UPDATED, Tuesday, November 15th, 2017, 11:15 a.m.: Woodbridge Group of Companies, a real estate investment company led by Robert Shapiro, is under investigation by the Securities and Exchange Commission for allegedly orchestrating a fraud, The Real Deal has learned.
The Sherman Oaks-based company has raised over $1 billion from several thousand investors nationwide through hundreds of limited liability corporations, court documents filed in the Southern District of Florida claim.
In the documents, the SEC alleges Woodbridge “operated a fraud on its investors.”
The SEC first launched an investigation into the firm in November 2016, looking into the “offer and sale of unregistered securities, the sale of securities by unregistered brokers and the commission of fraud in connection with the offer, purchase and sale of securities.” At the time, it made informal requests with the firm requesting company documents.
Woodbridge failed to produce the necessary documents, according to court filings, which led to a Jan. 31 subpoena demanding Woodbridge identify its investors, release sales agents’ compensation, share emails from three high-level executives and turn over a privilege log. Woodbridge provided some documents, but not all of what was requested, according to the SEC, which issued a second subpoena on July 17.
Woodbridge has since released both personal and corporate emails to the government, including those of CEO Shapiro, managing director Dayne Roseman and 10 others, according to a court document filed on Sept. 19. The company was forced to release correspondences that had any of the 23 “keywords” requested by the SEC – including broad terms such as “pay” and “Bob” – from a compilation of roughly 23,000 emails.
“Woodbridge Group of Companies has cooperated, and will continue to cooperate, with the Securities and Exchange Commission’s exceedingly broad request for documents,” Shapiro said in an emailed statement he sent to TRD. “As of today, we have provided in excess of four million pages of documents to the agency in response to its requests.”
Shapiro said Woodbridge has not engaged in fraud and “stands squarely behind its business model.”
Woodbridge-related entities have been active in Los Angeles. Sturmer Pippin Investments, an LLC owned by Shapiro and an affiliate of Woodbridge, currently owns the Owlwood Estate, a 12,200-square-foot property acquired for $90 million and now listed for sale for double its purchase price — $180 million. Another Woodbridge-related LLC announced plans in May to develop a Bel Air spec mansion on land it acquired for $14.6 million in 2016 — which is slated to be finished in 2018 and listed for $100 million, or $19 million if bought before development begins. Woodbridge entities also purchased four teardowns in the expensive Trousdale Estates for $29 million, as well as three teardowns in the Bird Streets for $31 million — all in the last two years.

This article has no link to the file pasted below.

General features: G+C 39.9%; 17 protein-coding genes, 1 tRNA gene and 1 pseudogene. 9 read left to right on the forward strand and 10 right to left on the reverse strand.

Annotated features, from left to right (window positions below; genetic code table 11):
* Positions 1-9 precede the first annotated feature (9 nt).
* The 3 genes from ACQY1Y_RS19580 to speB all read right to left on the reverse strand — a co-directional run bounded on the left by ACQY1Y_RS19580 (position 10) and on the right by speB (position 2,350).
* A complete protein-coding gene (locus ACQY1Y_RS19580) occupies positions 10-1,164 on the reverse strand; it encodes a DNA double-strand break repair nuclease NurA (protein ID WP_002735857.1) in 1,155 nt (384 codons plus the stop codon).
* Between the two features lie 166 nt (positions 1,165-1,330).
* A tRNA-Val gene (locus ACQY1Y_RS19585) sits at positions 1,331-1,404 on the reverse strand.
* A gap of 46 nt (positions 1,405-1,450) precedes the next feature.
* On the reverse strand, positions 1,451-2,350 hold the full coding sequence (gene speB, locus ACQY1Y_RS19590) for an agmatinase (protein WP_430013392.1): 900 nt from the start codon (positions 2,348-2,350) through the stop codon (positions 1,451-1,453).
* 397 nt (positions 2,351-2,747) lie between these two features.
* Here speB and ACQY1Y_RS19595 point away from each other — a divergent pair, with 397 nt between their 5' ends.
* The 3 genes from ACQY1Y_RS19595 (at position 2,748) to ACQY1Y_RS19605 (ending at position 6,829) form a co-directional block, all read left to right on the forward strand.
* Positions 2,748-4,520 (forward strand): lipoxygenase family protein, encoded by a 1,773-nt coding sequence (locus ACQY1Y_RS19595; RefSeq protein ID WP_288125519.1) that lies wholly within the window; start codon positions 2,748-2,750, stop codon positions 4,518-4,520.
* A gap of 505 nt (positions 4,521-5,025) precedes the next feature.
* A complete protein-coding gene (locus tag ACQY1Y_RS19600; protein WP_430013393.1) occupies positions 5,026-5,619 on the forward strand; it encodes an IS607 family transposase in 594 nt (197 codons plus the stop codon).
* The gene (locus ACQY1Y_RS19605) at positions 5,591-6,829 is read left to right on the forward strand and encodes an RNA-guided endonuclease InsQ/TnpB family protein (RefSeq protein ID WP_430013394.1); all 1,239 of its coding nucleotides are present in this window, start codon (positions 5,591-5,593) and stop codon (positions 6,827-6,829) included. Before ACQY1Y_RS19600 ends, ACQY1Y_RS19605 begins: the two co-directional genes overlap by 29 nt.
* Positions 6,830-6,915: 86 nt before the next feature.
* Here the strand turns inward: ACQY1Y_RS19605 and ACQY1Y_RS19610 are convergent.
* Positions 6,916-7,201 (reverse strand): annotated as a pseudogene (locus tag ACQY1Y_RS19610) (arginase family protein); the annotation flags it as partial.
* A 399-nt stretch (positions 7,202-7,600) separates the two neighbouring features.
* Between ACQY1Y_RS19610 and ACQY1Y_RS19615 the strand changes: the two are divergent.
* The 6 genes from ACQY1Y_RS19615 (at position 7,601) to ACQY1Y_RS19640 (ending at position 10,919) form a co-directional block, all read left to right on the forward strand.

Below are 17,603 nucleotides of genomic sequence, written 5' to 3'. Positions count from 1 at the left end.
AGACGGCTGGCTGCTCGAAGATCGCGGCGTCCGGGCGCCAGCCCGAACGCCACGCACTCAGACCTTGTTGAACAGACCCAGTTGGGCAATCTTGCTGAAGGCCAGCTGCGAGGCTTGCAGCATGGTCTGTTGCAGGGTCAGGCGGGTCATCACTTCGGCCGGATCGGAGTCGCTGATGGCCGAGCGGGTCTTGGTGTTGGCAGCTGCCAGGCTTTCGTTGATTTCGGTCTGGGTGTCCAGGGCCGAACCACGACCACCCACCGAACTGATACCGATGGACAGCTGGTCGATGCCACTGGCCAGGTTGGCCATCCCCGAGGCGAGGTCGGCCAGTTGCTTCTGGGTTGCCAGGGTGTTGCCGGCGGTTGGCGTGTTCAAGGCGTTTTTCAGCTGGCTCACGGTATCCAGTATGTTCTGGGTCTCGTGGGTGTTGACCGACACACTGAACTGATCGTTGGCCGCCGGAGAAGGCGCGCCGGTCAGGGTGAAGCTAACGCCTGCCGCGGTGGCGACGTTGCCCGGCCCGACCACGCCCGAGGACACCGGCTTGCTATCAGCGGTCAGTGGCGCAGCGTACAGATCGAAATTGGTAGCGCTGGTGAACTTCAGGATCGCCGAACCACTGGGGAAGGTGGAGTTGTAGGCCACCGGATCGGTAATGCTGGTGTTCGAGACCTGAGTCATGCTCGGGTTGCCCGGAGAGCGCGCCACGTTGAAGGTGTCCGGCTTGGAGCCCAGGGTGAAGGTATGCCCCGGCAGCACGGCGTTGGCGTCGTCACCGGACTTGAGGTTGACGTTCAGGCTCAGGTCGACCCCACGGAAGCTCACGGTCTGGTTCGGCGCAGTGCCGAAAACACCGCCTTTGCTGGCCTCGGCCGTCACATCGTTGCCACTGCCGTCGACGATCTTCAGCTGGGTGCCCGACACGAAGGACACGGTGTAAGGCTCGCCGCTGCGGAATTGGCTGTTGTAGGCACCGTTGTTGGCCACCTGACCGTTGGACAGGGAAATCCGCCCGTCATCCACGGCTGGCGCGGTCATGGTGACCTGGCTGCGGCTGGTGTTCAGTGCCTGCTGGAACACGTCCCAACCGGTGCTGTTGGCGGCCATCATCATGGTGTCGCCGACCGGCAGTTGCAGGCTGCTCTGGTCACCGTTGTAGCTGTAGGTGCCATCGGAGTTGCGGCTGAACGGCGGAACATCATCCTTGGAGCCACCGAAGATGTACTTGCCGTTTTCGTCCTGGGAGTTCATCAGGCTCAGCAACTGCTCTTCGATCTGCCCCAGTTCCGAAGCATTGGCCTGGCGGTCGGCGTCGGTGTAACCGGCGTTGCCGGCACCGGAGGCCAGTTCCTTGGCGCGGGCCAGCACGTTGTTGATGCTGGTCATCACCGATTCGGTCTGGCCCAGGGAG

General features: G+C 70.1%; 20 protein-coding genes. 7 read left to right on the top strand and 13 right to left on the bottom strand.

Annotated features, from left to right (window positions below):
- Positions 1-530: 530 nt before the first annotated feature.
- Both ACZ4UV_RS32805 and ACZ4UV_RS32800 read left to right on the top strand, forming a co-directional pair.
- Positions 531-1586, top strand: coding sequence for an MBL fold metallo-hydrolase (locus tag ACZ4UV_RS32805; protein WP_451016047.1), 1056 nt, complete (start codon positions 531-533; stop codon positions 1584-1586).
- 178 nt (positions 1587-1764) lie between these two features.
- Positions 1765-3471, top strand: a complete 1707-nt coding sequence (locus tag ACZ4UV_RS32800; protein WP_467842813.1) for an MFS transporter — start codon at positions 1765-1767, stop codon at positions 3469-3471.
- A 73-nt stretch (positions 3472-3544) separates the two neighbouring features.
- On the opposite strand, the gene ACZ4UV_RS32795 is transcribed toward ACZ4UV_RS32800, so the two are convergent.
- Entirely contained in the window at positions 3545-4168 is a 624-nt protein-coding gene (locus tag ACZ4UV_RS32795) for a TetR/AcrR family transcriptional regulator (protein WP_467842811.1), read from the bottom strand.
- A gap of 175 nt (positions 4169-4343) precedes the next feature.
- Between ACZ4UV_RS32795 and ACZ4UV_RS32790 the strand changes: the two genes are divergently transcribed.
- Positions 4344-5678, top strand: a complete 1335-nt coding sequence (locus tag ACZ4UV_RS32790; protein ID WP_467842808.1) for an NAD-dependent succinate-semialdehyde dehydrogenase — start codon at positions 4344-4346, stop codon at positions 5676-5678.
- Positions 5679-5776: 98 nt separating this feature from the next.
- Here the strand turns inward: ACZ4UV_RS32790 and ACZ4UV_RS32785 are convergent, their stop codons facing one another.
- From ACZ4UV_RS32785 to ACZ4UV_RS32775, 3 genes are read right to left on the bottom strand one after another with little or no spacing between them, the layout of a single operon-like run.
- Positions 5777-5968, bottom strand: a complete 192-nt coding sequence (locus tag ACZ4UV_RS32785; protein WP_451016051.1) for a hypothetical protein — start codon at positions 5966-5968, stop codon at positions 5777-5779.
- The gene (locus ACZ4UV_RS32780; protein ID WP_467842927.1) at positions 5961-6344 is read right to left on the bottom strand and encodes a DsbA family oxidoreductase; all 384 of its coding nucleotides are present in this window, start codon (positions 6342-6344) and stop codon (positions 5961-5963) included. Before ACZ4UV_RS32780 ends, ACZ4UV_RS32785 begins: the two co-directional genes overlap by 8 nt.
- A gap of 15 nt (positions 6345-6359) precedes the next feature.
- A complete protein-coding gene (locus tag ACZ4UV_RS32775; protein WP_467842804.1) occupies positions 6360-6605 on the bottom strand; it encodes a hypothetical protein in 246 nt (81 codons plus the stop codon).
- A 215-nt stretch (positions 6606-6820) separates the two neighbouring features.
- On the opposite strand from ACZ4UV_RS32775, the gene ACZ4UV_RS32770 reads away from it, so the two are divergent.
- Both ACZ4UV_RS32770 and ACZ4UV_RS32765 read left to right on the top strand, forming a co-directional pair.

The company’s sky-high asking prices — even on properties that did not receive major renovations — are troubling, some sources said, even in the golden age of the spec manse. The firm could be hyper-inflating the value of its investments to portray a scenario different than reality, they said. One source who wished to remain anonymous labeled Woodbridge’s business model as reminiscent of a “Ponzi scheme” — the model that landed Bernie Madoff in jail at the height of the Great Recession.
The situation is also proving complicated for Beverly Grove-based boutique brokerage Mercer Vine, who sources said is largely backed and partly owned by Shapiro. The firm, led by Adam Rosenfeld, is usually the go-to for any Woodbridge listing and even represented the firm in its purchase of Owlwood.
“Almost all of Mercer’s listings are properties owned by [Shapiro],” a source said. “If they lose that account, it would be a huge blow.”
Rosenfeld declined to comment for this story.
Woodbridge already faced litigation between 2015 and 2017 from state governments in Massachusetts, Arizona, Michigan, Pennsylvania and Texas, court documents show. Woodbridge has settled actions in Pennsylvania, Texas and Massachusetts and is settlement talks in other states, Shapiro said.
The investigation into Woodbridge has led to the formation of a website titled “woodbridgegroupfraud.com,” where attorneys from Stoltmann Law Offices are soliciting concerned investors.
“The grounds for the subpoenas are really troubling for whoever ultimately owns these entities — there’s definitely unregistered securities being sold and that’s a violation of every security law in the land so someone is going to have to explain that,” attorney Joe Wojciechowsky of Stoltmann said. “This is a really complicated situation with hundreds of different LLCs and tracing where all this money has gone is going to take [the SEC] a lot of time to figure out.”
This web of confusion, Wojchiechowsky said, is “a great way to…insulate [yourself] from liability.”
The story has been updated to include statements from Shapiro, who had not responded to requests at the time of initial publication.